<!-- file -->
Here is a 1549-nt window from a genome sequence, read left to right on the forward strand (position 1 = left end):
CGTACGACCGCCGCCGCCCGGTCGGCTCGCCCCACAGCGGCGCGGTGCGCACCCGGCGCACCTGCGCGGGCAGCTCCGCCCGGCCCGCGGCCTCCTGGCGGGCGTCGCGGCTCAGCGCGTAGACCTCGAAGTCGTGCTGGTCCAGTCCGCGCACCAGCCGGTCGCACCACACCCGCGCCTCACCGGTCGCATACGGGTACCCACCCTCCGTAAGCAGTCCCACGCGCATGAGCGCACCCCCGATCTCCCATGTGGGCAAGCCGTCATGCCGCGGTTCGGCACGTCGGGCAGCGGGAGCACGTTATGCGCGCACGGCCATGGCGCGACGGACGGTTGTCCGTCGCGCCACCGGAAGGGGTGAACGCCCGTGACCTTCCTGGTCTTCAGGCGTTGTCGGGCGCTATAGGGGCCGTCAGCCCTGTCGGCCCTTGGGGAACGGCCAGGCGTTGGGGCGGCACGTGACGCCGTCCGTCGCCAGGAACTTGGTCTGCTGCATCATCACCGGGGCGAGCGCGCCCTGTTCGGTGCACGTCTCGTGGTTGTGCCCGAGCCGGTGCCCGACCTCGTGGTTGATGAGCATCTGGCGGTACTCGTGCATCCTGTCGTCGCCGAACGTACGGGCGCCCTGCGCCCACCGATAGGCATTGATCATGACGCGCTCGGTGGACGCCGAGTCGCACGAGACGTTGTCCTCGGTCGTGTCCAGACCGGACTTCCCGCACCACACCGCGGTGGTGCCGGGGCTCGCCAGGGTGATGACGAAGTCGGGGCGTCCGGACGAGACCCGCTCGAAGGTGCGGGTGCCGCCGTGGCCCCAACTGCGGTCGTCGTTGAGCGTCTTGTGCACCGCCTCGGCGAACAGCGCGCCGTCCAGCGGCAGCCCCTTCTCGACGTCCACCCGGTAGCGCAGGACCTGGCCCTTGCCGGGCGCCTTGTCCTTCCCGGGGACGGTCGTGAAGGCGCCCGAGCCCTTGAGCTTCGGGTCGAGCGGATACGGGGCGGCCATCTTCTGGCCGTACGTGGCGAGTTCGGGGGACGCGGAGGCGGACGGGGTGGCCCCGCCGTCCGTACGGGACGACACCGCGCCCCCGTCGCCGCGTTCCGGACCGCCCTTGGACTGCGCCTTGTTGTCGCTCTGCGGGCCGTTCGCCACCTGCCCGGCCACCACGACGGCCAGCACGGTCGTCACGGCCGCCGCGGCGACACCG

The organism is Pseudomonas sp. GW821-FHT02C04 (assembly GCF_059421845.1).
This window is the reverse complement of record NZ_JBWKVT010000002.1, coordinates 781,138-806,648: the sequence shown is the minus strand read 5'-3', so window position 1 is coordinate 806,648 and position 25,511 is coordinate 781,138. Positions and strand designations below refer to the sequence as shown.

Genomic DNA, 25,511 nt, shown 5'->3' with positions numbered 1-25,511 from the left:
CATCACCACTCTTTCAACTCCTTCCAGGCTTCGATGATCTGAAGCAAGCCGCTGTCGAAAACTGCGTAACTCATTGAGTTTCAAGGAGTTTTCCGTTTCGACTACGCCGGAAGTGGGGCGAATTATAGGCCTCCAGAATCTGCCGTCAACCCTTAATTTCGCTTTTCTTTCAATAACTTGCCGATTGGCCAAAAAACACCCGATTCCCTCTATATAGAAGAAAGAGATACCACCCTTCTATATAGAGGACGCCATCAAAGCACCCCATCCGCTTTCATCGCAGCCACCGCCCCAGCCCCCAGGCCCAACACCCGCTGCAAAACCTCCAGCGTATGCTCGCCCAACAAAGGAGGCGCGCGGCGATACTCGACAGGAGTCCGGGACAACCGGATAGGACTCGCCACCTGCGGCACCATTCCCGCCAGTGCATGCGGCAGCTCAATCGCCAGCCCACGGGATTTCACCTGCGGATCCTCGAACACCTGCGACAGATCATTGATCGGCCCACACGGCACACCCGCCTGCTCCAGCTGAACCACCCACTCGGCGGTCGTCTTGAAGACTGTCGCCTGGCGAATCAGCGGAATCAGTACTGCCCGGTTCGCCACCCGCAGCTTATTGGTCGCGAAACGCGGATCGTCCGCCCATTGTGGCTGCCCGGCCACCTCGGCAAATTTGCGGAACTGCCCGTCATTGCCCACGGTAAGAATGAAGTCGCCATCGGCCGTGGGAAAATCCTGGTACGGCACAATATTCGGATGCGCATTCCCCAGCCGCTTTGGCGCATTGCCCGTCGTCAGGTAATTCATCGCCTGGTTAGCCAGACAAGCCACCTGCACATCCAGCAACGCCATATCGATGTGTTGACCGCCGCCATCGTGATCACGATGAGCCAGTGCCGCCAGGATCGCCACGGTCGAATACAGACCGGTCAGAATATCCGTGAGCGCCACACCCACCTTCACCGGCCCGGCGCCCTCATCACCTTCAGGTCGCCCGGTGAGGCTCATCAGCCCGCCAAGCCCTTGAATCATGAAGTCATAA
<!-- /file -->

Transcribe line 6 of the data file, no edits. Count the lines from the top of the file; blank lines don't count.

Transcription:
CATCACCACTCTTTCAACTCCTTCCAGGCTTCGATGATCTGAAGCAAGCCGCTGTCGAAAACTGCGTAACTCATTGAGTTTCAAGGAGTTTTCCGTTTCGACTACGCCGGAAGTGGGGCGAATTATAGGCCTCCAGAATCTGCCGTCAACCCTTAATTTCGCTTTTCTTTCAATAACTTGCCGATTGGCCAAAAAACACCCGATTCCCTCTATATAGAAGAAAGAGATACCACCCTTCTATATAGAGGACGCCATCAAAGCACCCCATCCGCTTTCATCGCAGCCACCGCCCCAGCCCCCAGGCCCAACACCCGCTGCAAAACCTCCAGCGTATGCTCGCCCAACAAAGGAGGCGCGCGGCGATACTCGACAGGAGTCCGGGACAACCGGATAGGACTCGCCACCTGCGGCACCATTCCCGCCAGTGCATGCGGCAGCTCAATCGCCAGCCCACGGGATTTCACCTGCGGATCCTCGAACACCTGCGACAGATCATTGATCGGCCCACACGGCACACCCGCCTGCTCCAGCTGAACCACCCACTCGGCGGTCGTCTTGAAGACTGTCGCCTGGCGAATCAGCGGAATCAGTACTGCCCGGTTCGCCACCCGCAGCTTATTGGTCGCGAAACGCGGATCGTCCGCCCATTGTGGCTGCCCGGCCACCTCGGCAAATTTGCGGAACTGCCCGTCATTGCCCACGGTAAGAATGAAGTCGCCATCGGCCGTGGGAAAATCCTGGTACGGCACAATATTCGGATGCGCATTCCCCAGCCGCTTTGGCGCATTGCCCGTCGTCAGGTAATTCATCGCCTGGTTAGCCAGACAAGCCACCTGCACATCCAGCAACGCCATATCGATGTGTTGACCGCCGCCATCGTGATCACGATGAGCCAGTGCCGCCAGGATCGCCACGGTCGAATACAGACCGGTCAGAATATCCGTGAGCGCCACACCCACCTTCACCGGCCCGGCGCCCTCATCACCTTCAGGTCGCCCGGTGAGGCTCATCAGCCCGCCAAGCCCTTGAATCATGAAGTCATAA